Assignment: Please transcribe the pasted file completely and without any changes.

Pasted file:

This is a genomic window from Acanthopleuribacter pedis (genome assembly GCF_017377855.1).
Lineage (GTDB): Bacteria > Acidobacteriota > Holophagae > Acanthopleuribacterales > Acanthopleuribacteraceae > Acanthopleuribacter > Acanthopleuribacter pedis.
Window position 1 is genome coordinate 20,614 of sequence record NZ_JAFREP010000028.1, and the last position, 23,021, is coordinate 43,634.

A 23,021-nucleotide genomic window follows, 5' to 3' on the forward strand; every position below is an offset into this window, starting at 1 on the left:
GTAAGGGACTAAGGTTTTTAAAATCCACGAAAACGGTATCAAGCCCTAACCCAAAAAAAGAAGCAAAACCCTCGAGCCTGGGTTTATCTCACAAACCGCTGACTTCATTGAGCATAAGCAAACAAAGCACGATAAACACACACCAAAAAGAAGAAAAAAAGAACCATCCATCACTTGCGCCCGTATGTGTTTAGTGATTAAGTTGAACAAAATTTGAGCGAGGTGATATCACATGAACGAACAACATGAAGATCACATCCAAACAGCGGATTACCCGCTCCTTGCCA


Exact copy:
This is a genomic window from Acanthopleuribacter pedis (genome assembly GCF_017377855.1).
Lineage (GTDB): Bacteria > Acidobacteriota > Holophagae > Acanthopleuribacterales > Acanthopleuribacteraceae > Acanthopleuribacter > Acanthopleuribacter pedis.
Window position 1 is genome coordinate 20,614 of sequence record NZ_JAFREP010000028.1, and the last position, 23,021, is coordinate 43,634.

A 23,021-nucleotide genomic window follows, 5' to 3' on the forward strand; every position below is an offset into this window, starting at 1 on the left:
GTAAGGGACTAAGGTTTTTAAAATCCACGAAAACGGTATCAAGCCCTAACCCAAAAAAAGAAGCAAAACCCTCGAGCCTGGGTTTATCTCACAAACCGCTGACTTCATTGAGCATAAGCAAACAAAGCACGATAAACACACACCAAAAAGAAGAAAAAAAGAACCATCCATCACTTGCGCCCGTATGTGTTTAGTGATTAAGTTGAACAAAATTTGAGCGAGGTGATATCACATGAACGAACAACATGAAGATCACATCCAAACAGCGGATTACCCGCTCCTTGCCA